Friday, May 2, 2008

Edgar Winners Announced

Best Novel
Down River by John Hart (St. Martin's Minotaur)

Best First Novel by an American Author
In the Woods by Tana French (Viking)

Best Paperback Original
Queenpin by Megan Abbott (S&S)

Best Fact Crime
Reclaiming History: The Assassination of President John F. Kennedy by Vincent Bugliosi (Norton)

Best Critical/Biographical
Arthur Conan Doyle: A Life in Letters by Jon Lellenberg, Daniel Stashower and Charles Foley (Penguin Press)

Best Juvenile
The Night Tourist by Katherine Marsh (Hyperion Books for Young Readers)

Best Young Adult
Rat Life by Tedd Arnold (Dial Books for Young Readers/Penguin)

Thursday, May 1, 2008

Getting Paid

Unfortunately, you don't just get a check in the mail the moment you accept an offer from a publisher to publish your book. The contract has to be negotiated, which can take months. Then both parties need to sign the agreement, and then finally a check gets cut.

But according to most agency agreements and agency clauses in your contracts, the check is made out in the name of your agent and gets sent to them. Your agent will then deposit the check in an account, take out their commission (usually fifteen percent) and any expenses they incurred in submitting your work (typically copying, postage, and messenger fees), and then send you your payment. According to the Association of Authors' Representatives, agent members must send payments due to their clients within ten days after it's cleared.

Most agency clauses (including the one I use) state that an agent is entitled to their commission for the life of the contract, regardless of whether the author ceases to be a client. But if you and your agent do part ways, you and your former agent can request that the publisher send the commission to the agent and the rest directly to you.

Tuesday, April 29, 2008

My Favorite Future Classics

The wife and I live in Manhattan. It's a bit crowded, with too many bikes and books for such a small space. We'll move eventually though, and I dream of having my own library, with book shelves built into the walls, bank lamps, comfortable brown leather chairs, and scotch.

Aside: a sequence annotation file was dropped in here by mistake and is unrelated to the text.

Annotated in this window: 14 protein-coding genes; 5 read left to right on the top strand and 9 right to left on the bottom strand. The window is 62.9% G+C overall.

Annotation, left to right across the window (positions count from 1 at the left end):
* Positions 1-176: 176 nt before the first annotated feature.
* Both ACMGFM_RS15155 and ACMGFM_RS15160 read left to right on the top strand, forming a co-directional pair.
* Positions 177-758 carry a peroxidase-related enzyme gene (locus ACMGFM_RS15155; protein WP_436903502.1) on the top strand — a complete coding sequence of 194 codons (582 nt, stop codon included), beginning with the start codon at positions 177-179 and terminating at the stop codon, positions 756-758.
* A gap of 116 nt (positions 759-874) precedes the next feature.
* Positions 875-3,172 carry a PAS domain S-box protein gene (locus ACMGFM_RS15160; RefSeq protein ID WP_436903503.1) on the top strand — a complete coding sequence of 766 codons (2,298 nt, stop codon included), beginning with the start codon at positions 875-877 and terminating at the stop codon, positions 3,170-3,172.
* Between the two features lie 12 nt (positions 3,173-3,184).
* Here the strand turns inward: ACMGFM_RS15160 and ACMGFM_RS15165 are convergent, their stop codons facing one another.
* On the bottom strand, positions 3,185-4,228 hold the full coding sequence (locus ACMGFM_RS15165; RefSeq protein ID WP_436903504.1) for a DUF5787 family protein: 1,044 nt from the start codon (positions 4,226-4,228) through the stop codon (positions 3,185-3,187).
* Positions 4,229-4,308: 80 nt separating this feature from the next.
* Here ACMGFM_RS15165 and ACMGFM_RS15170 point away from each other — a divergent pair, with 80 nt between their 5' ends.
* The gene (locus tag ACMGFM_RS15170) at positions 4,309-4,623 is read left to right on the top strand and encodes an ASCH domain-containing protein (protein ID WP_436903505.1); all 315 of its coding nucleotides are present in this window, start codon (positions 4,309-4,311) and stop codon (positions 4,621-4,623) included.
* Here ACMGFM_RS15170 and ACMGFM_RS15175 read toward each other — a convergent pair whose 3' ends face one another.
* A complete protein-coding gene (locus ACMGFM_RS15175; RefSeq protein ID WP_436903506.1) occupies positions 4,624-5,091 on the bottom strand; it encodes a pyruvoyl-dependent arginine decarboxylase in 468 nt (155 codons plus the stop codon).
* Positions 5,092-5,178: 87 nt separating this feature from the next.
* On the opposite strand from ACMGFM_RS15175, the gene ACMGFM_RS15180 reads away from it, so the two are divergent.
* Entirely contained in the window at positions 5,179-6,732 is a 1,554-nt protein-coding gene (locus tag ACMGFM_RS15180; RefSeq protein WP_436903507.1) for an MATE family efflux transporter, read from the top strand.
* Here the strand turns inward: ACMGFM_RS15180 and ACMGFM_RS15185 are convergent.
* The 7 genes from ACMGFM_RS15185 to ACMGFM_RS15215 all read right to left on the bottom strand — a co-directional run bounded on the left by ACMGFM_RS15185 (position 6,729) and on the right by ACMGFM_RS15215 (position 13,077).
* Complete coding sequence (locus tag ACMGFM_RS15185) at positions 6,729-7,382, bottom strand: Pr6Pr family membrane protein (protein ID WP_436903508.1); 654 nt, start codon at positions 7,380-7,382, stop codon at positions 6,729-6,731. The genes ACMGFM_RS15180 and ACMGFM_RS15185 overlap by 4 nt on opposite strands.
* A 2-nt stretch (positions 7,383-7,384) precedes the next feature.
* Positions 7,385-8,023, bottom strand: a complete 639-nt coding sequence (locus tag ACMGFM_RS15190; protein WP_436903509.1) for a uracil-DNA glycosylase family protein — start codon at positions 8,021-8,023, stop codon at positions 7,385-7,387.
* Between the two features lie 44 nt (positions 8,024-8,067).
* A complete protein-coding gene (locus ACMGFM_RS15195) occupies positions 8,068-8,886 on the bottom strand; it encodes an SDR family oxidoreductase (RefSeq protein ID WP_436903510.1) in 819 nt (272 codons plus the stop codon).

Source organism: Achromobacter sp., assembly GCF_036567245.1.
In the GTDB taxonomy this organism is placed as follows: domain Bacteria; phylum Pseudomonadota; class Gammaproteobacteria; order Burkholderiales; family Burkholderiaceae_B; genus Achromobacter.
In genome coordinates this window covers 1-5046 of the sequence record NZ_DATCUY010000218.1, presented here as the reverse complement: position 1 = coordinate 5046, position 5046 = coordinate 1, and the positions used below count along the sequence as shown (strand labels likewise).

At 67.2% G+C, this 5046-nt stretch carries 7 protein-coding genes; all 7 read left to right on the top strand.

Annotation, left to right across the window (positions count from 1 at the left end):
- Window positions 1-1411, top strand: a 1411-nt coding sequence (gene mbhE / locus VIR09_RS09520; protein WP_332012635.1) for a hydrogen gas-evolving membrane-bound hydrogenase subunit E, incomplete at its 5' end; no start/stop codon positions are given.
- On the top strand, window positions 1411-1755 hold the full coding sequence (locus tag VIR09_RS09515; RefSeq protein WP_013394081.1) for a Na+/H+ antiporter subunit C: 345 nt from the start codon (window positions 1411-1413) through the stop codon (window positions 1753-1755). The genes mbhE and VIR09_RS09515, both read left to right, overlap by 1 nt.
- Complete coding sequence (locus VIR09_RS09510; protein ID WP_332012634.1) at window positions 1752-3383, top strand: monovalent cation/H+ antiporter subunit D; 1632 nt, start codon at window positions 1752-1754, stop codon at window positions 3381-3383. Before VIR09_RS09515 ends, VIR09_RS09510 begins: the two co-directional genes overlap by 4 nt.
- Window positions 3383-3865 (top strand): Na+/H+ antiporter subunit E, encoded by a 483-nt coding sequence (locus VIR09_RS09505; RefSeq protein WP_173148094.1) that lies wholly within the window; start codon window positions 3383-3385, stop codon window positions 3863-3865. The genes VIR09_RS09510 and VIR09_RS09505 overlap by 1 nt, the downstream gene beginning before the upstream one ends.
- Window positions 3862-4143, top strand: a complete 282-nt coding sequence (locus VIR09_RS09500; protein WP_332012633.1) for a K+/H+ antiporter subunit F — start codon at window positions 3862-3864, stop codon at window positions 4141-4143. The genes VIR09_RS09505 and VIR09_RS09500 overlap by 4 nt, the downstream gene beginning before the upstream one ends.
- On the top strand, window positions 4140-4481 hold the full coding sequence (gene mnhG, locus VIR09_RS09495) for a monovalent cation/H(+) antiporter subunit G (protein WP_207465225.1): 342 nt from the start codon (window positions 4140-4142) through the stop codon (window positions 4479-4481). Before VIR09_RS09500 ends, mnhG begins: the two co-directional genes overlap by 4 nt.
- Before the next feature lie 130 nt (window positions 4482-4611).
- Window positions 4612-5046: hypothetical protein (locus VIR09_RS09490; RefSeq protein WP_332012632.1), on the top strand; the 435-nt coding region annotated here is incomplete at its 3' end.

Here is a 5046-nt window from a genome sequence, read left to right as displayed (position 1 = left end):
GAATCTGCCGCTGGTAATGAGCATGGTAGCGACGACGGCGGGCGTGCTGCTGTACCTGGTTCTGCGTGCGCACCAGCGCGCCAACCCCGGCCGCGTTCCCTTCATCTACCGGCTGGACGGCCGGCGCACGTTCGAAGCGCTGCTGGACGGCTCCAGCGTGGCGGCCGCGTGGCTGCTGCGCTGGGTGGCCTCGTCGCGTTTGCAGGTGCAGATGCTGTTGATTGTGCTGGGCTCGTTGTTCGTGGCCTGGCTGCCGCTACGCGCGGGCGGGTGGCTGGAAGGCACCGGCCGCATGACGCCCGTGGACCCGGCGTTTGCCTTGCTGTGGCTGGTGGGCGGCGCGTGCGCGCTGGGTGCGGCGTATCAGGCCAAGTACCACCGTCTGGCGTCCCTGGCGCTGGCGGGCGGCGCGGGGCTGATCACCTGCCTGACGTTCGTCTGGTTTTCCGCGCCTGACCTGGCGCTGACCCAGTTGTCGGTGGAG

So in anticipation of that day I've started to collect first editions. I'm not willing to spend $20,000 on Catcher and the Rye though. Instead, I'm collecting first editions from the past twenty-five years or so that I think might one day be worth some money. Basically, I'm picking books I love and hoping that they have longevity.

I've already got A Drink Before the War by Dennis Lehane (thanks droobieboy), and I plan on getting the following titles next:

The Life of Pi by Yann Martel
The Yiddish Policeman's Union by Michael Chabon
The Alienist by Caleb Carr

Any other suggestions? What books will have a legacy in the years to come?

Monday, April 28, 2008

Too Many Writers Spoil the Soup

I recently saw a statistic that over 400 million people worldwide play basketball.




I played it growing up, and I still play now. I'm not bad, but I can't go right and my jumper is shaky at best. I certainly knew at an early age that I could never share the floor with professionals, no matter how hard I tried. I simply didn’t have the talent or the commitment.

Stay with me, there's a point to this.

As you all know, I get a ton of queries each day, and I reject almost all of them. Often times I reject writers who have talent, and I've rejected plenty of writers that have worked long and hard on their craft. But I also get quite a few queries that are utter and complete crap. The writer can't put a sentence together and hasn't bothered to even edit their query, much less their book.

These people are likely part of the 53% of Americans that didn't read a book last year, much less competitive books in the genre they're writing in. They haven't taken a writing class or gotten their MFA. They don't workshop their book with other writers. They don't attend conferences or lectures. They don't even spell check.

I’m not a writer, but it really pisses me off that some people think that anyone can write a good book. Why is writing any different from basketball (and my analogy now makes sense, even though it was clearly silly), or any other skilled profession? What is it about publishing that encourages self-delusion?

My wife suggested that it’s because we all learn as children how to read and write (even if poorly), and that we do it all of our lives and so it becomes second nature (as compared to shooting a fadeaway jumper). Rachel Donadio thinks that self-publishing has a lot to do with it. Others think that good commercial writers are the cause, that people like John Grisham make it look too easy.

Does this piss you off too? If so, who's to blame? Can we fix it?